Cross Cultural Chorale

 

By Gerry Boyle '78
Photography by Susan Sterling
 

No surprise that the Colby Chorale enjoyed Vienna and Prague when the 68-member troupe visited in March. But the Colby group reveled in more than the museums and restaurants, the cafés and nightlife. The Colby Chorale and its director, Paul Machlin, marveled at the sound.

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The Colby College Chorale performs at St. Nicholas Cathedral in Prague.
Photo by Susan Sterling
Knowing that the chorale would be playing in cathedrals and major churches, Machlin had selected"and the students had rehearsed"what he thought appropriate material for venues like St. Nicholas Cathedral in Prague and Karlskirche (Karl's Church) and St. Peter's in Vienna. But even Machlin was deeply moved by the singers' powerful performances of the music.

"In those moments, it was like they were hearing these pieces the way they were meant to be heard," Machlin said.

"It was pretty awesome singing in that church," a chorale member reported in a message posted on the Web. "Our voices bounced off the stone walls around us and our breath rose as we sang."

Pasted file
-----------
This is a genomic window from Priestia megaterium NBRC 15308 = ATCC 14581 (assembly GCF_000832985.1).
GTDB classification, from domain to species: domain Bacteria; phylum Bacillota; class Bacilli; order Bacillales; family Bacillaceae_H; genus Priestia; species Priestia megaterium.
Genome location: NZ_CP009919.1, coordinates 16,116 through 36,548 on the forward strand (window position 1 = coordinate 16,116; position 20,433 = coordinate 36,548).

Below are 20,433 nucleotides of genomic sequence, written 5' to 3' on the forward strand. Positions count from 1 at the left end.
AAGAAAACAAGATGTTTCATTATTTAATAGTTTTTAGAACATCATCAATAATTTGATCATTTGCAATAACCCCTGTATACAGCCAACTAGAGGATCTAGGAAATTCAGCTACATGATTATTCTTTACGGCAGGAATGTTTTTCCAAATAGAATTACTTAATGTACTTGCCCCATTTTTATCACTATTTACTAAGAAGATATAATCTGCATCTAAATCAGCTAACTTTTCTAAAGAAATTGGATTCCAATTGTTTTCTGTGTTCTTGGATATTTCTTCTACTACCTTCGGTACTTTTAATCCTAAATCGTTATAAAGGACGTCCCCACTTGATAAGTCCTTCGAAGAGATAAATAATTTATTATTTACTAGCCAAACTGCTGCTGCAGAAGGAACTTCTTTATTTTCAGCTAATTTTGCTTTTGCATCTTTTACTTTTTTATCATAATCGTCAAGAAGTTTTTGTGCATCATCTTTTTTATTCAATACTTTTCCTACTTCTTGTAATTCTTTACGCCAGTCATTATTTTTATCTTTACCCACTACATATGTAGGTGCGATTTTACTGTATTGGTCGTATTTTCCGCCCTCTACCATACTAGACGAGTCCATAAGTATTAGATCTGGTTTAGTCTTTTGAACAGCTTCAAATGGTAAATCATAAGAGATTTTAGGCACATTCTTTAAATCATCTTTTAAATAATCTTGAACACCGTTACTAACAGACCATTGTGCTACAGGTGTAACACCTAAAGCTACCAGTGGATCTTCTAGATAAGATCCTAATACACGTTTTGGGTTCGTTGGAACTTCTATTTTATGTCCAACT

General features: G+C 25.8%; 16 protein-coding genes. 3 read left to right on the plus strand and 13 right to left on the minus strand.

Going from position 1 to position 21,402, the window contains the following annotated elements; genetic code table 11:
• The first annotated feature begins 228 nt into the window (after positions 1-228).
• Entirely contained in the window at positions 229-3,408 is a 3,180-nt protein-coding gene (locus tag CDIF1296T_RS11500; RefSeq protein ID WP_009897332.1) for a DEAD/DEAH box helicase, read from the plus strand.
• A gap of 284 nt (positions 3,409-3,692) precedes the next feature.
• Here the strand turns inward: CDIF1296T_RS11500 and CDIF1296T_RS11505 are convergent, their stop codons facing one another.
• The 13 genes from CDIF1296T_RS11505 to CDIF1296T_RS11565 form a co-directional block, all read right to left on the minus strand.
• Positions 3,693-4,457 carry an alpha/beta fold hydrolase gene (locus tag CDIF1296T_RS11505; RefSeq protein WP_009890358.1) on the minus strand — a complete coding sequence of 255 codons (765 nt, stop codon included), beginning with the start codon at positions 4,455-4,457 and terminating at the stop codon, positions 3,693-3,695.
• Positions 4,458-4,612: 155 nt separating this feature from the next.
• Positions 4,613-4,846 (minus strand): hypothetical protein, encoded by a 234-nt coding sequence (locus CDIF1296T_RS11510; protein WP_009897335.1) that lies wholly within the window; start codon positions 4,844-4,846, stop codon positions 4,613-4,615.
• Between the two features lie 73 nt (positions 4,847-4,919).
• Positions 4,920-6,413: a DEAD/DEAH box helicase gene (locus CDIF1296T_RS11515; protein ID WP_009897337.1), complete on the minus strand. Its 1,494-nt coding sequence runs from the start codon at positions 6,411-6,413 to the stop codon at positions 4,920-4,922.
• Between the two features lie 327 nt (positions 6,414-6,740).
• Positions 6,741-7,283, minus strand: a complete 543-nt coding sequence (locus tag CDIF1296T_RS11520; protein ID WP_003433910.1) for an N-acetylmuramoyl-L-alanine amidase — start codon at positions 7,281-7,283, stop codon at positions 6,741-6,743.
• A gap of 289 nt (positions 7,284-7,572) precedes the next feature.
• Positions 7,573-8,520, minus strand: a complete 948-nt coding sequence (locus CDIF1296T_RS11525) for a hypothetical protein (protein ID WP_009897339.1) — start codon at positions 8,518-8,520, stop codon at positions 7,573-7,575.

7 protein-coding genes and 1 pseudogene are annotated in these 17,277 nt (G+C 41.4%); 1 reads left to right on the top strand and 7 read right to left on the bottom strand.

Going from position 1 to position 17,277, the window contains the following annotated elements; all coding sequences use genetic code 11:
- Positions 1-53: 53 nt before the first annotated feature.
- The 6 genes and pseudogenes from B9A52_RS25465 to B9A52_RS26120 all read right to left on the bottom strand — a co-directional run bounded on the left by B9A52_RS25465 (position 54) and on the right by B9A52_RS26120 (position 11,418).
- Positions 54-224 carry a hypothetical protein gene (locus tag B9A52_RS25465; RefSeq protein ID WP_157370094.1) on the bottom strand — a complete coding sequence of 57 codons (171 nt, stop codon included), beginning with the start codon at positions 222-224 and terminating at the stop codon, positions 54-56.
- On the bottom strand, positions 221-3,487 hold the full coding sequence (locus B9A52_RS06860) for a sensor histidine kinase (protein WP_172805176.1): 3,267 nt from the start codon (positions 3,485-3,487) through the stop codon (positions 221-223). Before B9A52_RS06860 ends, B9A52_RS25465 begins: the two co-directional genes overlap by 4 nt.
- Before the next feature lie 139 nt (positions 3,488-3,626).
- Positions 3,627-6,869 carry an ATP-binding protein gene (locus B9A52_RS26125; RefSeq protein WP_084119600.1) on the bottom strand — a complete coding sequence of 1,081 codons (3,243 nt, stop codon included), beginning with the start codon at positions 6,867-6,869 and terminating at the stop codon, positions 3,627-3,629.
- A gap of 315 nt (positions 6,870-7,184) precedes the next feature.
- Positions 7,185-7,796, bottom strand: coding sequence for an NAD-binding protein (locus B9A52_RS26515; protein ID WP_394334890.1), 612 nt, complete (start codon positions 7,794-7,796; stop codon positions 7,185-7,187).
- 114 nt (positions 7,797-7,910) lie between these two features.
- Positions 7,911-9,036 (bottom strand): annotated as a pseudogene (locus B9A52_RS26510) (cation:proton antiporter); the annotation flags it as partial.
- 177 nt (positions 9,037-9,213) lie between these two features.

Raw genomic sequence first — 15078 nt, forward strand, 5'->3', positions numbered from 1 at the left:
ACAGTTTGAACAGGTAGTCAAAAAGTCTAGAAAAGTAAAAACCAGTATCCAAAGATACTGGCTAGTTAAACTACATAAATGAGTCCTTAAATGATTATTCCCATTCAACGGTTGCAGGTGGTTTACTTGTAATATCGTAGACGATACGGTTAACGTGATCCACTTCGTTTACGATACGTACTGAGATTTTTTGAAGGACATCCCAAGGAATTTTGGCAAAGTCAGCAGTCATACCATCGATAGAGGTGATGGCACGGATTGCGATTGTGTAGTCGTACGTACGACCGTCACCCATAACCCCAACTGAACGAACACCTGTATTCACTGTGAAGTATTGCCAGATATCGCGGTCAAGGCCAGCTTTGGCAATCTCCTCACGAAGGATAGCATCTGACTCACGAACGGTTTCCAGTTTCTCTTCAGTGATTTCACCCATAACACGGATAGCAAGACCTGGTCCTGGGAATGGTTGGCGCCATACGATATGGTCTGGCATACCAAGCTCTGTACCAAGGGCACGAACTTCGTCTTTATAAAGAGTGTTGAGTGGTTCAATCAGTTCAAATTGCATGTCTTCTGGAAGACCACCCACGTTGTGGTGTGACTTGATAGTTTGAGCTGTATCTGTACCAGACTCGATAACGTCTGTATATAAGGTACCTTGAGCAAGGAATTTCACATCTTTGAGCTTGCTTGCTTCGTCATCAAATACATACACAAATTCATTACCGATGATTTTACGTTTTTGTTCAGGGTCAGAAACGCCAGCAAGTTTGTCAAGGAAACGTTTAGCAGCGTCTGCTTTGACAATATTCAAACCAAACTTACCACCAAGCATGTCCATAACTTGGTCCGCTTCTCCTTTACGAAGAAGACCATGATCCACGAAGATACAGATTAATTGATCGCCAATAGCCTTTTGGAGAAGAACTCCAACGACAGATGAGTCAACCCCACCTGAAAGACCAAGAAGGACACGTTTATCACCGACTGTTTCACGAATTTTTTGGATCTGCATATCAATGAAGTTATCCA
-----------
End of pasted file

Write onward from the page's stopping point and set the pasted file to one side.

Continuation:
Machlin said the acoustics were remarkable"created by stone walls enclosing vast spaces. The voices hung in the air, he said, taking on a new life in the cathedrals and churches. Adding to the experience was the knowledge that the chorale was surrounded by so much history. St. Stephen's in Vienna, for example, was the church Mozart attended.

At that church, an impromptu performance"Haec Dies, Ave Maria, and three Charles Villiers Stanford motets"began with an audience of 10 people. Within a few minutes, 150 had gathered.

Machlin attributed much of the magic to "the rightness of the place" for the music"something that wasn't lost on him as he was directing. "When it was happening," he said, "I was listening, too."